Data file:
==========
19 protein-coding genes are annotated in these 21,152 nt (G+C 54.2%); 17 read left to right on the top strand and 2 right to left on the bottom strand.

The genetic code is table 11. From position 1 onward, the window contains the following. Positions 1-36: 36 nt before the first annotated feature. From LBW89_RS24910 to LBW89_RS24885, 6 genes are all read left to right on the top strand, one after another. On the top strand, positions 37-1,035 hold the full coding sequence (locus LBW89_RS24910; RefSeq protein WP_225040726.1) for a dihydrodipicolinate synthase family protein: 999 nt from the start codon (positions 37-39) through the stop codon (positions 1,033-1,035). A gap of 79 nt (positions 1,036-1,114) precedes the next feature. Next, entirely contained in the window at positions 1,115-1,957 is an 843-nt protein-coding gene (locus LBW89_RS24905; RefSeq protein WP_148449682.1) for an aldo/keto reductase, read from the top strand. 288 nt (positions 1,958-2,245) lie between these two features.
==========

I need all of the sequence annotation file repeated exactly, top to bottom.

19 protein-coding genes are annotated in these 21,152 nt (G+C 54.2%); 17 read left to right on the top strand and 2 right to left on the bottom strand.

The genetic code is table 11. From position 1 onward, the window contains the following. Positions 1-36: 36 nt before the first annotated feature. From LBW89_RS24910 to LBW89_RS24885, 6 genes are all read left to right on the top strand, one after another. On the top strand, positions 37-1,035 hold the full coding sequence (locus LBW89_RS24910; RefSeq protein WP_225040726.1) for a dihydrodipicolinate synthase family protein: 999 nt from the start codon (positions 37-39) through the stop codon (positions 1,033-1,035). A gap of 79 nt (positions 1,036-1,114) precedes the next feature. Next, entirely contained in the window at positions 1,115-1,957 is an 843-nt protein-coding gene (locus LBW89_RS24905; RefSeq protein WP_148449682.1) for an aldo/keto reductase, read from the top strand. 288 nt (positions 1,958-2,245) lie between these two features.